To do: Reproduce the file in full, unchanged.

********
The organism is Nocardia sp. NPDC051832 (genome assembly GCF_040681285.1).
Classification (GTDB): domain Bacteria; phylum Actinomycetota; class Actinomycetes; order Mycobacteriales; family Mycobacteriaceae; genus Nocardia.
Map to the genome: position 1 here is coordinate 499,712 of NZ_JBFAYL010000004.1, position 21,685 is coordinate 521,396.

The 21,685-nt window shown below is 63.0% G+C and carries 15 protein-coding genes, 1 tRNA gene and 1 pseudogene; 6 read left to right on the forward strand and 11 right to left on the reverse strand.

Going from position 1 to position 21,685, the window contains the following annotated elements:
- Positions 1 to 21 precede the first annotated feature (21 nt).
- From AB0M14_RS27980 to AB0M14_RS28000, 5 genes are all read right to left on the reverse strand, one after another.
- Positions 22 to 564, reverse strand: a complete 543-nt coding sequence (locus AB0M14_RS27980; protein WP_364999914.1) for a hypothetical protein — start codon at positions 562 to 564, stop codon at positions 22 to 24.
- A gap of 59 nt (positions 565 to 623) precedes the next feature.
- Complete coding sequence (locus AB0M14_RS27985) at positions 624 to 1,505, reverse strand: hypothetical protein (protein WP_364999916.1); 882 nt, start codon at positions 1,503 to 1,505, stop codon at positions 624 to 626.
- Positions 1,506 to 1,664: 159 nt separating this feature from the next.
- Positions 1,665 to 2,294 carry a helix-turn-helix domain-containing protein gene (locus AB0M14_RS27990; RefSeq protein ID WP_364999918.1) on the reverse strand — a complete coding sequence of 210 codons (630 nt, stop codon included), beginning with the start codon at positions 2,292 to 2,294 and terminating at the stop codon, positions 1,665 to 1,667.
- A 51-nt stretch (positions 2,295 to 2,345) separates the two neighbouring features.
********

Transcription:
The organism is Nocardia sp. NPDC051832 (genome assembly GCF_040681285.1).
Classification (GTDB): domain Bacteria; phylum Actinomycetota; class Actinomycetes; order Mycobacteriales; family Mycobacteriaceae; genus Nocardia.
Map to the genome: position 1 here is coordinate 499,712 of NZ_JBFAYL010000004.1, position 21,685 is coordinate 521,396.

The 21,685-nt window shown below is 63.0% G+C and carries 15 protein-coding genes, 1 tRNA gene and 1 pseudogene; 6 read left to right on the forward strand and 11 right to left on the reverse strand.

Going from position 1 to position 21,685, the window contains the following annotated elements:
- Positions 1 to 21 precede the first annotated feature (21 nt).
- From AB0M14_RS27980 to AB0M14_RS28000, 5 genes are all read right to left on the reverse strand, one after another.
- Positions 22 to 564, reverse strand: a complete 543-nt coding sequence (locus AB0M14_RS27980; protein WP_364999914.1) for a hypothetical protein — start codon at positions 562 to 564, stop codon at positions 22 to 24.
- A gap of 59 nt (positions 565 to 623) precedes the next feature.
- Complete coding sequence (locus AB0M14_RS27985) at positions 624 to 1,505, reverse strand: hypothetical protein (protein WP_364999916.1); 882 nt, start codon at positions 1,503 to 1,505, stop codon at positions 624 to 626.
- Positions 1,506 to 1,664: 159 nt separating this feature from the next.
- Positions 1,665 to 2,294 carry a helix-turn-helix domain-containing protein gene (locus AB0M14_RS27990; RefSeq protein ID WP_364999918.1) on the reverse strand — a complete coding sequence of 210 codons (630 nt, stop codon included), beginning with the start codon at positions 2,292 to 2,294 and terminating at the stop codon, positions 1,665 to 1,667.
- A 51-nt stretch (positions 2,295 to 2,345) separates the two neighbouring features.